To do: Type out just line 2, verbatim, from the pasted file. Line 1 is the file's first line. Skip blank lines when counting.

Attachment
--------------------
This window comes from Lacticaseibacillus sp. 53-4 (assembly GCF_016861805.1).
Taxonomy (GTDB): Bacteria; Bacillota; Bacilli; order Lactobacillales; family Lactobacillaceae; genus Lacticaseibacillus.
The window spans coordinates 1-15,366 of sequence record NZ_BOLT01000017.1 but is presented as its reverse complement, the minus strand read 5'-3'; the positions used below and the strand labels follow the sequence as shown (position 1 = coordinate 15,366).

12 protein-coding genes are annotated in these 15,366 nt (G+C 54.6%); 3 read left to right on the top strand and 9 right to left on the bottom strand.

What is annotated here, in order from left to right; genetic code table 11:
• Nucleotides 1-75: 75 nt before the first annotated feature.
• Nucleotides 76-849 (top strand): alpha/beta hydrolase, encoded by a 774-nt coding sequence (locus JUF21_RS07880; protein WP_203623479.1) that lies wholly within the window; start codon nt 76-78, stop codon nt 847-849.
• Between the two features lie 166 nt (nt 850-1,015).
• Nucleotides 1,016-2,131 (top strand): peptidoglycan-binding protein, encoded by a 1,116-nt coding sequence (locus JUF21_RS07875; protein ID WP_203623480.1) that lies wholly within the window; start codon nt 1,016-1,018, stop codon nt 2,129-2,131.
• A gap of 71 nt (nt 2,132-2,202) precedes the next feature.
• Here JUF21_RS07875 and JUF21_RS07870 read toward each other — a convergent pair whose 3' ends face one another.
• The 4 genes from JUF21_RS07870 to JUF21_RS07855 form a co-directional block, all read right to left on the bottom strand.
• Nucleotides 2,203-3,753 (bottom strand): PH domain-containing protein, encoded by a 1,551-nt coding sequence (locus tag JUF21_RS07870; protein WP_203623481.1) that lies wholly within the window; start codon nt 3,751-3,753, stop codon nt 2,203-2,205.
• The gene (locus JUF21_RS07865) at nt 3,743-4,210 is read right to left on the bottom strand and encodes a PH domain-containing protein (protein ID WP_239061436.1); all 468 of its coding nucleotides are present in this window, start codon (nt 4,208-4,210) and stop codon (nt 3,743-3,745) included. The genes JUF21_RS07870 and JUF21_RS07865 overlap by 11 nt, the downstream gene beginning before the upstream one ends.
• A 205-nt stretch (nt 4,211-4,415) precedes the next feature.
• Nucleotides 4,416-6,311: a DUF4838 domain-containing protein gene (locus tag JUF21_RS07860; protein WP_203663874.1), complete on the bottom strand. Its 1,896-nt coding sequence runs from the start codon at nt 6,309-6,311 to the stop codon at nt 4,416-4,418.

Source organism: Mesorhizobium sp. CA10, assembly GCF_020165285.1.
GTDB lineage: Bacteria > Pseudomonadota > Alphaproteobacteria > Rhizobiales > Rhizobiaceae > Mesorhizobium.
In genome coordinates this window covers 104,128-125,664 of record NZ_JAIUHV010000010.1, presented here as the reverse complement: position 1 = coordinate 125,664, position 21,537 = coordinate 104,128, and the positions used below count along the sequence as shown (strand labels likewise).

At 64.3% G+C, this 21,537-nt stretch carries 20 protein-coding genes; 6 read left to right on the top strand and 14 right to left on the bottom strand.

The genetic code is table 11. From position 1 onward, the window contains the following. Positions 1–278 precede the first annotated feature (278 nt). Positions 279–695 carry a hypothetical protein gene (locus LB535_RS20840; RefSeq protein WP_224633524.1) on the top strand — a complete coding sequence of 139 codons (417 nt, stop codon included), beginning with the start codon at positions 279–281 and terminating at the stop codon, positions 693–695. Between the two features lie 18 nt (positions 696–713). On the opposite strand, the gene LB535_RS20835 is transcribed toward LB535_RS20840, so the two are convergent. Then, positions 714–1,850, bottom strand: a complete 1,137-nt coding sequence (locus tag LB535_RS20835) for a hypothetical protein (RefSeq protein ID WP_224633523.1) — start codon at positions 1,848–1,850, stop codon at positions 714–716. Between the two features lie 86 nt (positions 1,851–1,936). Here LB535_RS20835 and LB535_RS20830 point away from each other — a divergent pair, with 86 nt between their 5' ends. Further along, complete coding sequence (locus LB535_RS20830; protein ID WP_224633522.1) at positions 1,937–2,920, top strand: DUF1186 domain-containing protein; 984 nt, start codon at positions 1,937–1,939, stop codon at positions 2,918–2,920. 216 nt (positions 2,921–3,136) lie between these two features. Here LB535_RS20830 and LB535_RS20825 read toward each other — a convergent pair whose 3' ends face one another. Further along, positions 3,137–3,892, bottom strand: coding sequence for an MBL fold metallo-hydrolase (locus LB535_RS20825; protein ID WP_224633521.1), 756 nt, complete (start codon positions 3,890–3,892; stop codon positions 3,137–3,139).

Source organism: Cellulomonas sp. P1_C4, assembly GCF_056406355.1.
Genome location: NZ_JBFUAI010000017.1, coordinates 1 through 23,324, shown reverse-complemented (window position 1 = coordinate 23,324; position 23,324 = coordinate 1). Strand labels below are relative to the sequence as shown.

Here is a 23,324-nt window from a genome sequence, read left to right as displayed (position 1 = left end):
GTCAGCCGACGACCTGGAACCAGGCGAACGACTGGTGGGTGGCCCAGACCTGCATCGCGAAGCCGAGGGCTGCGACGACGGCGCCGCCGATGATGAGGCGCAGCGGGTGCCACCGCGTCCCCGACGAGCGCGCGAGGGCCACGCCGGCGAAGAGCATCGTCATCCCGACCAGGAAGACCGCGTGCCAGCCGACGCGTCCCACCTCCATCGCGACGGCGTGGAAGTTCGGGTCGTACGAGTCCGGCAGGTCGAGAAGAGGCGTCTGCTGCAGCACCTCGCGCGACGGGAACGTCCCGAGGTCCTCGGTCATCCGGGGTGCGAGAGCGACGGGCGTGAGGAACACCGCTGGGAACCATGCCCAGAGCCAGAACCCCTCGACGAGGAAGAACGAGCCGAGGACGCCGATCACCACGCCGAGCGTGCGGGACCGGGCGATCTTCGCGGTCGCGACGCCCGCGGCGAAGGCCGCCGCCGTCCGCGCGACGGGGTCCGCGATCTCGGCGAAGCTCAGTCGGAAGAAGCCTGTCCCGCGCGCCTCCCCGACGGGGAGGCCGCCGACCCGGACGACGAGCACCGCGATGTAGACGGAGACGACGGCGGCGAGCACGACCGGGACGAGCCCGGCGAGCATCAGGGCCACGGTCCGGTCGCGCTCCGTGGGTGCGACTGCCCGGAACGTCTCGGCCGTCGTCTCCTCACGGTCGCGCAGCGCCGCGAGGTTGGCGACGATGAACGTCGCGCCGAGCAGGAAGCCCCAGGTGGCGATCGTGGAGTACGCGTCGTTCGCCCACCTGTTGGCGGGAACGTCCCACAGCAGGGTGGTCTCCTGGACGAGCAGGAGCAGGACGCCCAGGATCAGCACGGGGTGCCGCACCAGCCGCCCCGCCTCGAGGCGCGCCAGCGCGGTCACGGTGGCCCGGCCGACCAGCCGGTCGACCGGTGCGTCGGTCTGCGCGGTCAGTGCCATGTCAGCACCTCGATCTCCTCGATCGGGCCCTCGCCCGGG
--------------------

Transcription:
Taxonomy (GTDB): Bacteria; Bacillota; Bacilli; order Lactobacillales; family Lactobacillaceae; genus Lacticaseibacillus.